West Coast Hip Hop

This article was written by Phineas Upham

There is a lot of debate as to where and how West coast hip hop got its start. The widely accepted version of its history basically states that West coasters adopted the East coast sound and made it their own. This version is based off of the idea that New Yorkers like Kool Herc pioneered “breaks” and that the elements of hip hop were established there. They say that New York not only gave a name to hip hop, they personified it.

Yet west coast artists were dabbling in similar musical styles at the same time as their New York brethren. This culture closely mirrored the East coast style, but it existed in Los Angeles and San Francisco.

How did this happen?

The most likely explanation is that artist from both coasts mingled with one another and spread a mutual love of music. While east coasters found their sound in block parties, west coasters were working through their issues in music. The most obvious example came fter the turmoil of the Watt’s riots in 1965, when the Watts Prophets formed out of a community writing group.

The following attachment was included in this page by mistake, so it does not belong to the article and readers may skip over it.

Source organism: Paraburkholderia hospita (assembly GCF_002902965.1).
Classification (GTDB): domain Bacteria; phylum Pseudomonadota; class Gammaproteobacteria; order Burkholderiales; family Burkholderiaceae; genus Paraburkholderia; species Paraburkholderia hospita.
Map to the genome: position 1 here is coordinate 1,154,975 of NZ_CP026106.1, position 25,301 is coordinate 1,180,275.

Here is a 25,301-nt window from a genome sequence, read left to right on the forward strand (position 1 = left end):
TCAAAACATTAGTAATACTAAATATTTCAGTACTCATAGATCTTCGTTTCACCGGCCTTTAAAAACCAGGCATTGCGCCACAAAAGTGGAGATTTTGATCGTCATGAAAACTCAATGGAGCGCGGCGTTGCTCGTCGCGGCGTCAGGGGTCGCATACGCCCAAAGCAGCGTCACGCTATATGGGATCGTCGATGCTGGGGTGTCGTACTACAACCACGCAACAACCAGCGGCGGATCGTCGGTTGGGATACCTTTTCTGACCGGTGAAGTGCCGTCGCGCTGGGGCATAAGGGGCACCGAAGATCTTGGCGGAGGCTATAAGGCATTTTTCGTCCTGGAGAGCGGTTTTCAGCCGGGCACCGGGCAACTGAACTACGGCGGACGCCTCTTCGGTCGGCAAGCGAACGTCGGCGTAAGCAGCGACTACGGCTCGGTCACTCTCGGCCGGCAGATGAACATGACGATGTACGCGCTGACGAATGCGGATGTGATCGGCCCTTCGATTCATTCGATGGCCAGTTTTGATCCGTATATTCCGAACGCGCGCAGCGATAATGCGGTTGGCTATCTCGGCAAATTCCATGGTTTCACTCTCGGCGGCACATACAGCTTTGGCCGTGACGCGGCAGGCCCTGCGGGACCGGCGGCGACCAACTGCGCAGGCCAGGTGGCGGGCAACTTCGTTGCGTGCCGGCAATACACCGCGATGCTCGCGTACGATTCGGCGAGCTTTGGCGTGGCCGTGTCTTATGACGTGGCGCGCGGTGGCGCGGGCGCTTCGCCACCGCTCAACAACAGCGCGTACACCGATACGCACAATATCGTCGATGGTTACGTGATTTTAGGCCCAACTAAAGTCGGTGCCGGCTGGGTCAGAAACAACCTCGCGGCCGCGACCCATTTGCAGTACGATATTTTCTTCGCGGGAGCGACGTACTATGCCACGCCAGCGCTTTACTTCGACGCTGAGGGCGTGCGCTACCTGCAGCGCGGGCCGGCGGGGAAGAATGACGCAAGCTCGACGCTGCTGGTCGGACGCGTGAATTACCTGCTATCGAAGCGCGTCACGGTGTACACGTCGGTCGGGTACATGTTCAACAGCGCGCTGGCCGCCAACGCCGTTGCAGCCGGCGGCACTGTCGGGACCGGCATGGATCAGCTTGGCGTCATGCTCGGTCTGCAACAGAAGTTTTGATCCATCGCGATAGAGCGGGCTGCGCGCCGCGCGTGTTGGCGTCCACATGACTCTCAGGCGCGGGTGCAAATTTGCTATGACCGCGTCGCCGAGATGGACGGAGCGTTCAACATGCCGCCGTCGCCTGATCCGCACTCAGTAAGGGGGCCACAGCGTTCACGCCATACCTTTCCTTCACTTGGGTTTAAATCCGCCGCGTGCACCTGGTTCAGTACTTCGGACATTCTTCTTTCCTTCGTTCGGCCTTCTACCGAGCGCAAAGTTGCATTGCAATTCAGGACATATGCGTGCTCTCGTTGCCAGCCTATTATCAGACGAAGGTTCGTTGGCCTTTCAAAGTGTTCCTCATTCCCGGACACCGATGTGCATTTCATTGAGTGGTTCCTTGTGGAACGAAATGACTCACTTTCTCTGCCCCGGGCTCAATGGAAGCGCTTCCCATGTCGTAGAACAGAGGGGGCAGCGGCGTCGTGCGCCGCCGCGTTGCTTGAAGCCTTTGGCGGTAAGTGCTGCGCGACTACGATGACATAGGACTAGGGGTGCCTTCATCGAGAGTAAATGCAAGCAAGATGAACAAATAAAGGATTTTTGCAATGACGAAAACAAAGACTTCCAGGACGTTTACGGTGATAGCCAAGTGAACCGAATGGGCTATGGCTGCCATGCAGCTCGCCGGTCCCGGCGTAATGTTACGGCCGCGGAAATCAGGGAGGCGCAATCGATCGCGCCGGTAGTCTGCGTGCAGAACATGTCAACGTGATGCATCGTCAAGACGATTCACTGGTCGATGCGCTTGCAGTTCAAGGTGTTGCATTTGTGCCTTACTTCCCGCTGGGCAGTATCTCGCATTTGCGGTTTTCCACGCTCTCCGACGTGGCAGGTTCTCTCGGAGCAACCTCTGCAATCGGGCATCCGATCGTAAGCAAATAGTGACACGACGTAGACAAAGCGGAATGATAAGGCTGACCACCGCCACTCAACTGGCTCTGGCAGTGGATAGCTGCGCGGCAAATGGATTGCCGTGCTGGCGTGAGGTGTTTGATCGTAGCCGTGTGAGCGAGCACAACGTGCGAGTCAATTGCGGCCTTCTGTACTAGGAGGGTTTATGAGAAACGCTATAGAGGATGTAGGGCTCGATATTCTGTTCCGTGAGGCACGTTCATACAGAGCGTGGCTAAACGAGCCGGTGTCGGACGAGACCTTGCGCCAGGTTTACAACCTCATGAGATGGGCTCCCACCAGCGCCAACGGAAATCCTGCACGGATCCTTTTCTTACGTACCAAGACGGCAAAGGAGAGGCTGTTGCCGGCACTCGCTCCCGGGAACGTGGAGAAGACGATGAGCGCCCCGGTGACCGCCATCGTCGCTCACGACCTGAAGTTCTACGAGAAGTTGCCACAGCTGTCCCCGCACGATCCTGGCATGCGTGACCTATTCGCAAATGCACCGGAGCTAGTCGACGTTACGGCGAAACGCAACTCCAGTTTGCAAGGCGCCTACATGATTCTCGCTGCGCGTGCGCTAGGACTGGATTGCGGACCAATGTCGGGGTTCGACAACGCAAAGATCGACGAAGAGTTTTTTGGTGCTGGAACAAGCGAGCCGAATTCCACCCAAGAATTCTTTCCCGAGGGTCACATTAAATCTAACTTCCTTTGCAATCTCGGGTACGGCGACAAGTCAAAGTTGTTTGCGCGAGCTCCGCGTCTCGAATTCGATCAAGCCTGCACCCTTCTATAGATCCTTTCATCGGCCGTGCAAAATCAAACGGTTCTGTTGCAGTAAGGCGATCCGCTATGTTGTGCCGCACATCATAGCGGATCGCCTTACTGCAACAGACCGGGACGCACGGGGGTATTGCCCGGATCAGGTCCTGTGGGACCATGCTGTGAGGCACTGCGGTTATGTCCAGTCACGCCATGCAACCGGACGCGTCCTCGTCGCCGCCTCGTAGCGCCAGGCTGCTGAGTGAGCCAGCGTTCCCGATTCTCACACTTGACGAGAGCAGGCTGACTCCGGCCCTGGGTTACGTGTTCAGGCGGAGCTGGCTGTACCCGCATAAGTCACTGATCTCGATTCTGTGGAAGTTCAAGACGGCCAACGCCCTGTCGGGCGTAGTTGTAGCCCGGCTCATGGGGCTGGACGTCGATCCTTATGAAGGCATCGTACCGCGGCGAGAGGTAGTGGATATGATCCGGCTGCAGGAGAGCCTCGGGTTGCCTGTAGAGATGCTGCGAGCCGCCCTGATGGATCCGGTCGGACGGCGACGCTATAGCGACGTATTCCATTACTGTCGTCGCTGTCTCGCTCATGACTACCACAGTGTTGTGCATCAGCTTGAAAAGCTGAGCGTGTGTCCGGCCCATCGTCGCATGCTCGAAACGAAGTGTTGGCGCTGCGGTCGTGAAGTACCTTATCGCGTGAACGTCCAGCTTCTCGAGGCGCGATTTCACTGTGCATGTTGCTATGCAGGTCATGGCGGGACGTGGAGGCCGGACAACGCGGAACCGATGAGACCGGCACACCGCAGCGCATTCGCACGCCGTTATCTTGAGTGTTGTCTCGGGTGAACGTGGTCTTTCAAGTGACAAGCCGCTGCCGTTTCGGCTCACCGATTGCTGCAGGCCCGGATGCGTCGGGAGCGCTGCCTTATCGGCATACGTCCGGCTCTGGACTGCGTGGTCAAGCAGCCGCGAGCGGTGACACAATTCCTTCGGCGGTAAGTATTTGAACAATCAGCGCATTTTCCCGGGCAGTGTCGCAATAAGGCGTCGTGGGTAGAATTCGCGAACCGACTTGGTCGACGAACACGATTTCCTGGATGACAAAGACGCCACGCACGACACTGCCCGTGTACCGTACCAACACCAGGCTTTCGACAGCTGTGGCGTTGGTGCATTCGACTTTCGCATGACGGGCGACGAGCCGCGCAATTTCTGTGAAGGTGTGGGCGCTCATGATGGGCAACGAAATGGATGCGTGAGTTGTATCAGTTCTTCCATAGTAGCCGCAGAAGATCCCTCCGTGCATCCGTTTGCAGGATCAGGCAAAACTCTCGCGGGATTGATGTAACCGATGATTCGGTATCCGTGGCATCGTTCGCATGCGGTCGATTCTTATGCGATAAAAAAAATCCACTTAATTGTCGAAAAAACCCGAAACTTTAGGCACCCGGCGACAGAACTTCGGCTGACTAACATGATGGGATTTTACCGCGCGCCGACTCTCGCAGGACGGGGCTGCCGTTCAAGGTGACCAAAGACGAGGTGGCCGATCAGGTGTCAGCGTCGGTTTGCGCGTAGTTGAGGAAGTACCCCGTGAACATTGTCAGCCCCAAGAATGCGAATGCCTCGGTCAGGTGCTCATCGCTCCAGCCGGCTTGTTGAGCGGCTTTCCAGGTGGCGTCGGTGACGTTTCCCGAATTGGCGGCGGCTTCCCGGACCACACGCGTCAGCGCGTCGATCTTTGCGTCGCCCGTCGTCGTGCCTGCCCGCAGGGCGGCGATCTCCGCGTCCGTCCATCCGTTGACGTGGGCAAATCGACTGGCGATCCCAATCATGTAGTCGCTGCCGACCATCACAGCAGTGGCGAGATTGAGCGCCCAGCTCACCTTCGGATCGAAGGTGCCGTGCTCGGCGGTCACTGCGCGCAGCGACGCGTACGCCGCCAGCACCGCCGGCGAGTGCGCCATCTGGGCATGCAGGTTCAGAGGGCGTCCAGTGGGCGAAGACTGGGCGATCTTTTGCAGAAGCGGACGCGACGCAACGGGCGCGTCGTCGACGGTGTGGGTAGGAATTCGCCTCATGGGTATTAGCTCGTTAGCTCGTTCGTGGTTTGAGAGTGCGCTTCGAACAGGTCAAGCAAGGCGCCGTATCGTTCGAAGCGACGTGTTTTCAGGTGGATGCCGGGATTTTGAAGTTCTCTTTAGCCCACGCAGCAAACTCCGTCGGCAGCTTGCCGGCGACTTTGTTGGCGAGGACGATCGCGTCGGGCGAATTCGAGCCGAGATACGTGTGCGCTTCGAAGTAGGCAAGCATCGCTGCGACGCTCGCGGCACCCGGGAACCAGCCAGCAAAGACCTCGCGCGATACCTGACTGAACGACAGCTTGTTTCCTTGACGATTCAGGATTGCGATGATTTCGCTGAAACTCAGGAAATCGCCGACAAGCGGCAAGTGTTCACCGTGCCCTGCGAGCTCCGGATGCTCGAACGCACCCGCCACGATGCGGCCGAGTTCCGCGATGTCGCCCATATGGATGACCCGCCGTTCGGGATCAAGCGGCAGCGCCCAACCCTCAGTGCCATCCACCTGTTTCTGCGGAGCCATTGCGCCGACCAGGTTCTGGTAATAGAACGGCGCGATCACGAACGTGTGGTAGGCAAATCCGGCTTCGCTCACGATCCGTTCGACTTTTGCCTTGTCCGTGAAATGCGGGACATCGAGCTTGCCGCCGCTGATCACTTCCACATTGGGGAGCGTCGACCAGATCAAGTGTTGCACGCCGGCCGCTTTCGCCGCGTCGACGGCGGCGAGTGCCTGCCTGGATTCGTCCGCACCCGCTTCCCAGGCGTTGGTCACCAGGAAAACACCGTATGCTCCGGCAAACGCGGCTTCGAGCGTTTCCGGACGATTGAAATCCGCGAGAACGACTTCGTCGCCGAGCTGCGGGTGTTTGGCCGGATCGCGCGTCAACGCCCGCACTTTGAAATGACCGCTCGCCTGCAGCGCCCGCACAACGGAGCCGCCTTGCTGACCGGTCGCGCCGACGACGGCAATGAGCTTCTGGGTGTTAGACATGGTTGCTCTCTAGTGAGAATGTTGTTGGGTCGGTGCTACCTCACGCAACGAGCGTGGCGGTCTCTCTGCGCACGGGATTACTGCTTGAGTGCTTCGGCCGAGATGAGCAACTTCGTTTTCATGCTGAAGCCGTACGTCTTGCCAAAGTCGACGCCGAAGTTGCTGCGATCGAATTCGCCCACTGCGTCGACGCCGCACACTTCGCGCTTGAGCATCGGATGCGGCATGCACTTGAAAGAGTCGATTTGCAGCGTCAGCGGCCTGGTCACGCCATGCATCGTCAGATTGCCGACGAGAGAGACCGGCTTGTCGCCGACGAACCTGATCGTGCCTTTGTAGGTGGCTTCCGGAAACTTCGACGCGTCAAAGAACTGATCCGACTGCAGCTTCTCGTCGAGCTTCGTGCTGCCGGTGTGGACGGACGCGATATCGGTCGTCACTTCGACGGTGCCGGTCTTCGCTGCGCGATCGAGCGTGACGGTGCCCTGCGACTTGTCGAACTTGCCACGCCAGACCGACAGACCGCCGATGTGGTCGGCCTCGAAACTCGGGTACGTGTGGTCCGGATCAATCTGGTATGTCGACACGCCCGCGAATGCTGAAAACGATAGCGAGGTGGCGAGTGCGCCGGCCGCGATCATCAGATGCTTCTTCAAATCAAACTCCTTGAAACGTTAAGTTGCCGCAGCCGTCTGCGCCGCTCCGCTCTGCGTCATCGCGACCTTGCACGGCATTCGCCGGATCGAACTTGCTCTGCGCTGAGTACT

The west coast scene is well-known for some intriguing characters. Most famous is Dr. Dre, who discovered the likes of Eminem and dropped The Chronic to critical acclaim. Snoop-Dogg is another famous artist who would eventually become a pop-culture icon. NWA also came from this era, bringing their famous anthem F*** the Police with them.

While the origins of hip hop are debatable, there is a definite uniqueness to the sounds of both east and west coast hip hop that are worth appreciation.

About the Author: Phineas Upham is an investor at a family office/hedgefund, where he focuses on special situation illiquid investing. Before this position, Phineas Upham was working at Morgan Stanley in the Media & Technology group. You may contact Phineas on his LinedIn page.